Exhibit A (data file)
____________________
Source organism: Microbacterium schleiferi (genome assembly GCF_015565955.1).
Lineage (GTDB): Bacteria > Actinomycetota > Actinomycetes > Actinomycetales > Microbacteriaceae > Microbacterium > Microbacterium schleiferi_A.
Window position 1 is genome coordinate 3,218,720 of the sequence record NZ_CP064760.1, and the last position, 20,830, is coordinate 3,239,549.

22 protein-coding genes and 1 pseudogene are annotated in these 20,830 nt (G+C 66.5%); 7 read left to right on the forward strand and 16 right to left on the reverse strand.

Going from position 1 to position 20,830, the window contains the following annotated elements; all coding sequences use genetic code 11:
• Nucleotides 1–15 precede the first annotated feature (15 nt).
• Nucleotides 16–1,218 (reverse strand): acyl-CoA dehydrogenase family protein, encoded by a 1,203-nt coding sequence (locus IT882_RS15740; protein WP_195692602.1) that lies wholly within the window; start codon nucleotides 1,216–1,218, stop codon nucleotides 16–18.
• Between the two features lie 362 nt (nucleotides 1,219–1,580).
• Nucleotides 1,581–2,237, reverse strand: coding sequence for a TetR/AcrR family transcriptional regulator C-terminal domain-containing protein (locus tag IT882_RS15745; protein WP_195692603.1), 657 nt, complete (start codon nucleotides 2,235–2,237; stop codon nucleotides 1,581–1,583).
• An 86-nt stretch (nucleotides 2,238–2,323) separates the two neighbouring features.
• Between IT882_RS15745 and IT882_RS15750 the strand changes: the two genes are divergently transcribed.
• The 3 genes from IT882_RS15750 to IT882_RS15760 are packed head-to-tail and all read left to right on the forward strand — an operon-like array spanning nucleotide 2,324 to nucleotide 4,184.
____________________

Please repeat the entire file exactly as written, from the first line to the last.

Source organism: Microbacterium schleiferi (genome assembly GCF_015565955.1).
Lineage (GTDB): Bacteria > Actinomycetota > Actinomycetes > Actinomycetales > Microbacteriaceae > Microbacterium > Microbacterium schleiferi_A.
Window position 1 is genome coordinate 3,218,720 of the sequence record NZ_CP064760.1, and the last position, 20,830, is coordinate 3,239,549.

22 protein-coding genes and 1 pseudogene are annotated in these 20,830 nt (G+C 66.5%); 7 read left to right on the forward strand and 16 right to left on the reverse strand.

Going from position 1 to position 20,830, the window contains the following annotated elements; all coding sequences use genetic code 11:
• Nucleotides 1–15 precede the first annotated feature (15 nt).
• Nucleotides 16–1,218 (reverse strand): acyl-CoA dehydrogenase family protein, encoded by a 1,203-nt coding sequence (locus IT882_RS15740; protein WP_195692602.1) that lies wholly within the window; start codon nucleotides 1,216–1,218, stop codon nucleotides 16–18.
• Between the two features lie 362 nt (nucleotides 1,219–1,580).
• Nucleotides 1,581–2,237, reverse strand: coding sequence for a TetR/AcrR family transcriptional regulator C-terminal domain-containing protein (locus tag IT882_RS15745; protein WP_195692603.1), 657 nt, complete (start codon nucleotides 2,235–2,237; stop codon nucleotides 1,581–1,583).
• An 86-nt stretch (nucleotides 2,238–2,323) separates the two neighbouring features.
• Between IT882_RS15745 and IT882_RS15750 the strand changes: the two genes are divergently transcribed.
• The 3 genes from IT882_RS15750 to IT882_RS15760 are packed head-to-tail and all read left to right on the forward strand — an operon-like array spanning nucleotide 2,324 to nucleotide 4,184.